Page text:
His ministry nearly done, all that remains is for him to go to the cross.

And that is the point when he does something that goes right back to the covenant of old and the feast of the Passover, but at the same time it invests it with a whole new world of meaning

For I received from the Lord what I also handed on to you, that the Lord Jesus on the night when he was betrayed took a loaf of bread, and when he had given thanks, he broke it and said, ‘This is my body that is for you. Do this in remembrance of me.’ In the same way he took the cup also, after supper, saying, ‘This cup is the new covenant in my blood. Do this, as often as you drink it, in remembrance of me.’ For as often as you eat this bread and drink the cup, you proclaim the Lord’s death until he comes.

What happens here is that Jesus establishes a new Covenant. No sooner is that new covenant sealed with the bread broken and the cup shared than Jesus is taken out to his death and to his burial.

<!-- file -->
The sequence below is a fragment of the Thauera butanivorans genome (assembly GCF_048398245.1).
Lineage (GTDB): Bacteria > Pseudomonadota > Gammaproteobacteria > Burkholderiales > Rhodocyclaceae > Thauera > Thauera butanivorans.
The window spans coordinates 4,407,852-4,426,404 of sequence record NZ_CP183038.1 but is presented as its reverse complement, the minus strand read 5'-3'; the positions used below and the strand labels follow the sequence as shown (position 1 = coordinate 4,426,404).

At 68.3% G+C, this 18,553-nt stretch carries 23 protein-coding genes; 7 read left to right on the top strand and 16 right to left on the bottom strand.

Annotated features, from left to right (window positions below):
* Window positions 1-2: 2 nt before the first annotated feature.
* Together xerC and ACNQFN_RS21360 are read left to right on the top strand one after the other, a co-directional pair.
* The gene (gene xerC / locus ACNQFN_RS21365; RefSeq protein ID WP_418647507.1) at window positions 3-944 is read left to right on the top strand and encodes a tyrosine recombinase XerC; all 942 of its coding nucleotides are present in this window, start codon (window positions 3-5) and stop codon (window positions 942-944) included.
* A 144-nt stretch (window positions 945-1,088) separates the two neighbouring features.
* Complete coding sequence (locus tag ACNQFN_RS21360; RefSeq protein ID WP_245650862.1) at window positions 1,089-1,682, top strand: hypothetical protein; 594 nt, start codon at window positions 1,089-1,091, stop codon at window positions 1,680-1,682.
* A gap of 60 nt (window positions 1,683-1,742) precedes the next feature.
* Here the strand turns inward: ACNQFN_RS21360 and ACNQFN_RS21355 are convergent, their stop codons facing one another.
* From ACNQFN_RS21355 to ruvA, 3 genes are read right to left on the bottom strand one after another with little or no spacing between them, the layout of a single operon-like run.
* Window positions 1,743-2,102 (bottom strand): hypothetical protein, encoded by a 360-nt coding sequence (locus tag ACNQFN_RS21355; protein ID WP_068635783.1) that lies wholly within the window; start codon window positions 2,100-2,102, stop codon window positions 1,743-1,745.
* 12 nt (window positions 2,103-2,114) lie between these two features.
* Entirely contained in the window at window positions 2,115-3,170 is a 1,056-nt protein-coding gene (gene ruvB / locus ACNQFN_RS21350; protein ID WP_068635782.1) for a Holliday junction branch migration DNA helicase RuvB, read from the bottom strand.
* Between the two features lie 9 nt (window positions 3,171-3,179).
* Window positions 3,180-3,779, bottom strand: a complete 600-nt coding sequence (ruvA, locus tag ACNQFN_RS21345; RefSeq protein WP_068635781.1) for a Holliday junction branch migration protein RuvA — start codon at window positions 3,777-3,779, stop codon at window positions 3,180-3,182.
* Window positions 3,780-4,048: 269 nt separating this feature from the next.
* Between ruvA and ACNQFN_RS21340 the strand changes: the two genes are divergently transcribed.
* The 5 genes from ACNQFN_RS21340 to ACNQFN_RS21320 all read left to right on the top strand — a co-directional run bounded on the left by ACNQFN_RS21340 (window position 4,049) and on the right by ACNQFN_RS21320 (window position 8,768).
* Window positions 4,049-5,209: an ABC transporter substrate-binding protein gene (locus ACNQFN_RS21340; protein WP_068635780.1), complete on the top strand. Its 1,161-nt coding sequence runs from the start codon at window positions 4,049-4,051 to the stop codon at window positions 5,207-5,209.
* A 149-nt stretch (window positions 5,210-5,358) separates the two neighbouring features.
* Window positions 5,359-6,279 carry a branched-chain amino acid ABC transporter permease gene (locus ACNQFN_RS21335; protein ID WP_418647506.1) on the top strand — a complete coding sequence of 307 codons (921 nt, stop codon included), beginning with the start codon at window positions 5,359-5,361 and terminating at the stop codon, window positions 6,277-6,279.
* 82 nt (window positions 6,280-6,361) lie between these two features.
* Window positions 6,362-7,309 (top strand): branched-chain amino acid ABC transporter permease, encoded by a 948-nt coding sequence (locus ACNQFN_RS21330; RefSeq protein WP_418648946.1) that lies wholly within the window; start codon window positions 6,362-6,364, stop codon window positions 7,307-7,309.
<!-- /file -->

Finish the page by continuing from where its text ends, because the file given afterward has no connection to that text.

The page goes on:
But this is not simply a re-run of the covenant of old.

This is a new covenant.

Not written on stone, but engraved on the heart.

And this new covenant has about it a newness of life that is special.

A new way that is opened up for us by this Jesus.

Maybe the Christian reader reading Joshua is reminded that in the name of religion and in the name of God awful things have been done from time immemorial.

But in the new covenant Jesus opens up for us there is a new way of life to follow that must take seriously love for enemy, and the forgiveness of the God who is love, who draws us into the most intimate of relationships with him as Abba Father.

As we gather around this table we are people of a new covenant and we commit ourselves to a new way, and that way is the way of love Jesus has opened up for us to follow.